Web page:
We’re All Guinea Pigs Under ‘Monsanto Protection Act’

If ever there was an example of corporations turning elected representatives against the interests of the American people, it’s in a provision protecting genetically modified foods that was tucked  into a spending bill signed Tuesday by President Obama.

It’s doubtful that many politicians even realized that what’s being called the “Monsanto Protection Act” by critics was included in H.R. 933.

Section 735 of the bill, officially called the Farmer Assurance Provision, is a giveaway to agriculture corporations, including biotech giant Monsanto, which apparently helped write the bill. The provision essentially eliminates any possibility of plaintiffs or even of courts to seek redress should the current wave of genetically modified foods flooding grocery stores turn out to be bad for people after all.

Genetically modified, or GMO, foods have been making their way into the nation’s food chain for years, but their presence on store shelves has greatly expanded in recent years. Not only do GMO foods typically go unlabeled for direct human consumption, but they are being fed to the farm animals that provide the nation’s meat supply.

Critics have said that the GMO foods have not been adequately tested and that Americans are effectively being used as guinea pigs and risking their health while Monsanto and other biotech companies grow fabulously wealthy.

Monsanto in particular in recent years has angered many farmers and food producers because of its hard-knuckle practices and near-monopoly dominance of the seed business. More and more, farmers have no choice but to get their seeds from Monsanto, which also does its best to prevent its customers from storing seeds and breeding their own strains of crops as farmers have done through natural methods for centuries.

The result is that our entire food chain is being reduced to dependence on only the strains of seeds that Monsanto provides and controls.

According to the International Business Times, the “Monsanto Protection Act” signed into law without fanfare Tuesday bars federal courts from halting sale or planting of GMO seeds regardless of any health issues that may be recognized in the future.

This means the Department of Agriculture, which works closely with Monsanto, would be able to ignore court rulings against GMO foods.

A Republican senator, Roy Blount, cooperated with Monsanto representatives to craft the provision’s language, which was inserted into what was supposed to be a spending bill averting government shutdown, according to the New York Daily News.

So once again, Congress’ inability to approve a budget, members’ laziness about reading what they are actually voting on, and collusion with wealthy campaign contributors have combined to screw over the rest of us.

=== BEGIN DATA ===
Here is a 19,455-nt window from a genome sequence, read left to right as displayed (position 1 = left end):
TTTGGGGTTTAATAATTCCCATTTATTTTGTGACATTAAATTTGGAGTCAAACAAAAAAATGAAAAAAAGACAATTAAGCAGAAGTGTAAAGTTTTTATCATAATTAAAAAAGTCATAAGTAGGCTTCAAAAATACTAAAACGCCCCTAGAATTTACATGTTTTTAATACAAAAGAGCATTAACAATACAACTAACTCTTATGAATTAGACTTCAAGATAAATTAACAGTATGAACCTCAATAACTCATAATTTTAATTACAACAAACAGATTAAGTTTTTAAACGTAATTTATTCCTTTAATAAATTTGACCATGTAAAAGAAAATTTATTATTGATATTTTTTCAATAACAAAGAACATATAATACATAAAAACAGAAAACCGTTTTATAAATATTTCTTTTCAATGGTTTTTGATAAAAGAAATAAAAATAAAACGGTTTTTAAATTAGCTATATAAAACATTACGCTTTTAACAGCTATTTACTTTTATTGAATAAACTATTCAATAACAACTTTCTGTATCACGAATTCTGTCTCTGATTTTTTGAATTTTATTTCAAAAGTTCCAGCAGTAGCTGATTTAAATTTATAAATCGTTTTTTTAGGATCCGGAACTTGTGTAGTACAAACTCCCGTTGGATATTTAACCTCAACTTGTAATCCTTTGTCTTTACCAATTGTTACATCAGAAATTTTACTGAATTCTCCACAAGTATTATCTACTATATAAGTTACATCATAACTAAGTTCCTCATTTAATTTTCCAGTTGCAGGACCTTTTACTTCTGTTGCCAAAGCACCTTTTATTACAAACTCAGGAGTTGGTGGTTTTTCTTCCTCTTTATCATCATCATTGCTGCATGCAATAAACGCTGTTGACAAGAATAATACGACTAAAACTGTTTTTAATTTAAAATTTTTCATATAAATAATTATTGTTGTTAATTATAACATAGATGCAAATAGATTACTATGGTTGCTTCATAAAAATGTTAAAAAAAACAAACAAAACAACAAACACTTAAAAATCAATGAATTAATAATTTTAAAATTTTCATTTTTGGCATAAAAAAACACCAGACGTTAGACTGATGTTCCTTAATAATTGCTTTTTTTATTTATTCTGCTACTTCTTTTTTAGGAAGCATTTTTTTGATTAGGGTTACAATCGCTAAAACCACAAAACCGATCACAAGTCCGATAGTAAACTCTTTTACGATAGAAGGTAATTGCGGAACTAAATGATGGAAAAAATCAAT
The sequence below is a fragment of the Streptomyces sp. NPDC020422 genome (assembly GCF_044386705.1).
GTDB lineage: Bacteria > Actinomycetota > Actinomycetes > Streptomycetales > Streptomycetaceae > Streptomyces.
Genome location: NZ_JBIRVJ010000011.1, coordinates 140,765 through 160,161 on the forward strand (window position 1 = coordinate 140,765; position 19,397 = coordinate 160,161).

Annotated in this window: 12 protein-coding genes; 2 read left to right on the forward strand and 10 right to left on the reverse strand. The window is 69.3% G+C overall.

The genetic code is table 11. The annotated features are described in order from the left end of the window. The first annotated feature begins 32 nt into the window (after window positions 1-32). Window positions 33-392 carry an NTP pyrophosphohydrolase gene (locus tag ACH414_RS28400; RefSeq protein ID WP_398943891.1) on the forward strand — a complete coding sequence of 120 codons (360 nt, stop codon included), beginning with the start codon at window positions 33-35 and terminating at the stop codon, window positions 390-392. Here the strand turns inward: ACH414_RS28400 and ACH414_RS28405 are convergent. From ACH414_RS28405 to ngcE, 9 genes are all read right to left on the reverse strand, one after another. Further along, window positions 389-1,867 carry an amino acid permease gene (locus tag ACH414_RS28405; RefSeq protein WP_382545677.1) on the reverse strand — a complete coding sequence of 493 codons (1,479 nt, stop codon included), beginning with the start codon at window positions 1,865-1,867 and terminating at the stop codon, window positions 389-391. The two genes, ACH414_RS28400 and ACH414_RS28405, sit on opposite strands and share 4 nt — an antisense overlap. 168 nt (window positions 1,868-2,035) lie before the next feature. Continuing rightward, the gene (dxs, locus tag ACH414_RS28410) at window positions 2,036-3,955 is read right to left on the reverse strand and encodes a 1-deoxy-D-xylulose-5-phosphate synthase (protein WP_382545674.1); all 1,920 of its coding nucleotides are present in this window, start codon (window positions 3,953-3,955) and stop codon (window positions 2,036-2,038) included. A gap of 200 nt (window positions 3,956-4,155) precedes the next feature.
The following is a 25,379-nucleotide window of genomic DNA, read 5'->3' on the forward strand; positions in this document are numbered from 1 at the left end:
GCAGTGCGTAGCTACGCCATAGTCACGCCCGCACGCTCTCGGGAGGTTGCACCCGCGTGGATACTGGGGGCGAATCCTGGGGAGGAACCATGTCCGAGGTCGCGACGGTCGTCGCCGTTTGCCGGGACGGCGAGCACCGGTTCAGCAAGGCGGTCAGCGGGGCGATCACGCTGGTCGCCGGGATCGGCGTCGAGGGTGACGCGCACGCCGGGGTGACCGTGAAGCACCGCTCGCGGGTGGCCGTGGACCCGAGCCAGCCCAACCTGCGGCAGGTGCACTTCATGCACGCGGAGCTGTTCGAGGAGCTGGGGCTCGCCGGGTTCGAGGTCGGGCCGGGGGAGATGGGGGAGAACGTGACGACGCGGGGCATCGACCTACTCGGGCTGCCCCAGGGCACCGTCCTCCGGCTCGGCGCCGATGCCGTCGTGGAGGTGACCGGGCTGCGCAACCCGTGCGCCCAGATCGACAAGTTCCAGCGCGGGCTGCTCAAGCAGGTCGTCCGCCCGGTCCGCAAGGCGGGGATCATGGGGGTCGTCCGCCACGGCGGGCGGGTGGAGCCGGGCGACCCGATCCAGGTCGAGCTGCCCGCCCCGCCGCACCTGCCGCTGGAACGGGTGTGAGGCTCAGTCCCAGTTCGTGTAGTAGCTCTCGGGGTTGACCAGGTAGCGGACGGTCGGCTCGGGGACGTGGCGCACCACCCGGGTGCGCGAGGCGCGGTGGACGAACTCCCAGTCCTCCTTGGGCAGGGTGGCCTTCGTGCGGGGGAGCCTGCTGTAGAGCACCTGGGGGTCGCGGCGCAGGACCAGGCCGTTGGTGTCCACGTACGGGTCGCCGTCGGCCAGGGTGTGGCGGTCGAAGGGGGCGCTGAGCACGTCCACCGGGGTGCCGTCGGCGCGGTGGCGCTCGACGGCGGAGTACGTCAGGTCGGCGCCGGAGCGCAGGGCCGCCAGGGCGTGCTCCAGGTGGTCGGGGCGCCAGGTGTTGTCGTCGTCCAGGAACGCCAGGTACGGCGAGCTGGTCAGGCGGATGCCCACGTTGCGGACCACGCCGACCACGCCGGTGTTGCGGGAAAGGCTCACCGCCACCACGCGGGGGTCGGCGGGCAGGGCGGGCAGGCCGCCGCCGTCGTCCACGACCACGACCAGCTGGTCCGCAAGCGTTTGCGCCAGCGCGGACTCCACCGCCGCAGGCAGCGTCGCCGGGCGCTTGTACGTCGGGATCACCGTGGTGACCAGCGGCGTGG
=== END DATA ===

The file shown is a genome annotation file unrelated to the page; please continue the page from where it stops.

Andrew Kimbrell, executive director of the Center for Food Safety, took Democrats and Sen. Barbara Mikulski in particular to task for working with Monsanto and not doing their homework on this rider: “In this hidden backroom deal, Sen. Mikulski turned her back on consumer, environmental and farmer protection in favor of corporate welfare for biotech companies such as Monsanto. This abuse of power is not the kind of leadership the public has come to expect from Sen. Mikulski or the Democrat Majority in the Senate.”

Actually, I’d say it’s exactly what most of us expect, but both parties gorged themselves from this trough.

But don’t stop the blame train at Congress. While the media told us the nation was fixated on gay “marriage” arguments at the Supreme Court, President Obama had been given a petition with more than 250,000 voters’ signatures asking him to oppose the “Monsanto Protection Act.” A horde of protesters against the rider were demonstrating at the gates of the White House as Obama signed the bill.

So much for the voice of the people.

The provision will only be in force for six months because of the limits of the overall bill, but you can bet something similar will be tucked into another spending bill or other piece of legislation before this expires.

Seattle attorney Bill Marler, who has represented victims of foodborne illness, told the N.Y. Daily News, “I think any time you tweak with the ability of the public to seek redress from the courts, you create a huge risk.”

Now if history is any indication, Monsanto is going to have several “experts” leave comments below telling us there’s absolutely nothing wrong with GMO foods, as they have done with past articles written on related topics. I’m interested in hearing what the rest of you readers think about this under-reported potential threat to our health, so leave a comment.